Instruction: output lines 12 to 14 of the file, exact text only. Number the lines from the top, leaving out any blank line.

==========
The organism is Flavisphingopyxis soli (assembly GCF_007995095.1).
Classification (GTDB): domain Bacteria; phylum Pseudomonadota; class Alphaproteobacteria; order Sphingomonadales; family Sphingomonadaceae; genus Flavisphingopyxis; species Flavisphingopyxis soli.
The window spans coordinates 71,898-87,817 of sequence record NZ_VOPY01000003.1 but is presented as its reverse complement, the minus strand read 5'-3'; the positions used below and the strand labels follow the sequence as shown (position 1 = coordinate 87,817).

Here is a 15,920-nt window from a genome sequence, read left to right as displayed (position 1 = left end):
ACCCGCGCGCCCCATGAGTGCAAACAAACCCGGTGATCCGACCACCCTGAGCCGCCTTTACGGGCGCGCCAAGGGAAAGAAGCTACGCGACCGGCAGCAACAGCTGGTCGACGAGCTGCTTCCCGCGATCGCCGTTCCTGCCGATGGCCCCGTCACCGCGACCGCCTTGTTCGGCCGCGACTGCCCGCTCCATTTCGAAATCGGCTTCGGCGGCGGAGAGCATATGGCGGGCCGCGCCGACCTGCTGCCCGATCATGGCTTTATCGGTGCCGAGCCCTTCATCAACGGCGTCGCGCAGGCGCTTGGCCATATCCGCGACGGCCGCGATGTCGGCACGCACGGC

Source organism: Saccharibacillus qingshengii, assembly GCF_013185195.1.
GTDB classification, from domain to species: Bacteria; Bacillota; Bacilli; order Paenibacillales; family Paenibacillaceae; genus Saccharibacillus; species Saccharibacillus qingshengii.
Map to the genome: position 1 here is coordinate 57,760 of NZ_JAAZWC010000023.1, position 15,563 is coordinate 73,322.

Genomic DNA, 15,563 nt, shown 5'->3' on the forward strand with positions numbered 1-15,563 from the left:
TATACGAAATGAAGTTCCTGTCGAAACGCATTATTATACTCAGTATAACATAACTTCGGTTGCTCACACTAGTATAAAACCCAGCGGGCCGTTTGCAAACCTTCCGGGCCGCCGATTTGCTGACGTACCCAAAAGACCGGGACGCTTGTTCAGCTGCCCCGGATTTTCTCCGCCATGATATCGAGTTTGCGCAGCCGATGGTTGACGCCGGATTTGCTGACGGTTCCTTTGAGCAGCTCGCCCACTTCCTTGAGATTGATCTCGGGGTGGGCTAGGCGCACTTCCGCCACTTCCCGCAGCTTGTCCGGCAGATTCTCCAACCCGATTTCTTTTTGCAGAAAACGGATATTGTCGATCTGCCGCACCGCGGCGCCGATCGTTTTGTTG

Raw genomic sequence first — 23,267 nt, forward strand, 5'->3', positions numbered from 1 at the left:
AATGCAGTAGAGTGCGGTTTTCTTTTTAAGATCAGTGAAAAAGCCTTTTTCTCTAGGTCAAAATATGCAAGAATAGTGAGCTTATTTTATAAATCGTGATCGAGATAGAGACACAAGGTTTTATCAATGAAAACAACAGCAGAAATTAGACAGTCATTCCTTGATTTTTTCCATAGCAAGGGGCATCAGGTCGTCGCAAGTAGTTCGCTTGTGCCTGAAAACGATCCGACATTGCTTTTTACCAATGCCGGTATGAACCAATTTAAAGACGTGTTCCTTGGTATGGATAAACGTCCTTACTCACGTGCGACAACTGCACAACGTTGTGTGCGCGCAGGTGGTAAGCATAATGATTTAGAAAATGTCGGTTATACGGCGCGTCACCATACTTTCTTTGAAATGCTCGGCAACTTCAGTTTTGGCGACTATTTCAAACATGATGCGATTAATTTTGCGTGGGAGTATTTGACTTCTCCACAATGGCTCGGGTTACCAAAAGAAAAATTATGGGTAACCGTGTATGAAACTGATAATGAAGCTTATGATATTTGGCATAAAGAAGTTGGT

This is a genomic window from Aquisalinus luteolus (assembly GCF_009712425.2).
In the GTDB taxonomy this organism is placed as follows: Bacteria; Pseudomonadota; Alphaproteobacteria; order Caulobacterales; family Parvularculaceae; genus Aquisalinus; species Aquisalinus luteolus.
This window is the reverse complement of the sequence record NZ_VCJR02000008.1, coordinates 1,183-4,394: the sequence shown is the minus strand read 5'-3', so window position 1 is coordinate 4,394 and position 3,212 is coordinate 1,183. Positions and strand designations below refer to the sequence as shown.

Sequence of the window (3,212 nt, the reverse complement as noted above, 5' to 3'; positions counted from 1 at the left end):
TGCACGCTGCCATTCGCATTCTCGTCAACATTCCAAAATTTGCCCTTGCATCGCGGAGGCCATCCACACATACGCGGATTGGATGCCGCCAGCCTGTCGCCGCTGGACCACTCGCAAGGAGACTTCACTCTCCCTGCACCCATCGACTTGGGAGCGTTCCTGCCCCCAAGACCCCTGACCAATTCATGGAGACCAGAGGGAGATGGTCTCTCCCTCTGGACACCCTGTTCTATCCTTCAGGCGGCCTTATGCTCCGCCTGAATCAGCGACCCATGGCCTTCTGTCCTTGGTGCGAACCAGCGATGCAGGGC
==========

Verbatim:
AATGCAGTAGAGTGCGGTTTTCTTTTTAAGATCAGTGAAAAAGCCTTTTTCTCTAGGTCAAAATATGCAAGAATAGTGAGCTTATTTTATAAATCGTGATCGAGATAGAGACACAAGGTTTTATCAATGAAAACAACAGCAGAAATTAGACAGTCATTCCTTGATTTTTTCCATAGCAAGGGGCATCAGGTCGTCGCAAGTAGTTCGCTTGTGCCTGAAAACGATCCGACATTGCTTTTTACCAATGCCGGTATGAACCAATTTAAAGACGTGTTCCTTGGTATGGATAAACGTCCTTACTCACGTGCGACAACTGCACAACGTTGTGTGCGCGCAGGTGGTAAGCATAATGATTTAGAAAATGTCGGTTATACGGCGCGTCACCATACTTTCTTTGAAATGCTCGGCAACTTCAGTTTTGGCGACTATTTCAAACATGATGCGATTAATTTTGCGTGGGAGTATTTGACTTCTCCACAATGGCTCGGGTTACCAAAAGAAAAATTATGGGTAACCGTGTATGAAACTGATAATGAAGCTTATGATATTTGGCATAAAGAAGTTGGT

This is a genomic window from Aquisalinus luteolus (assembly GCF_009712425.2).
In the GTDB taxonomy this organism is placed as follows: Bacteria; Pseudomonadota; Alphaproteobacteria; order Caulobacterales; family Parvularculaceae; genus Aquisalinus; species Aquisalinus luteolus.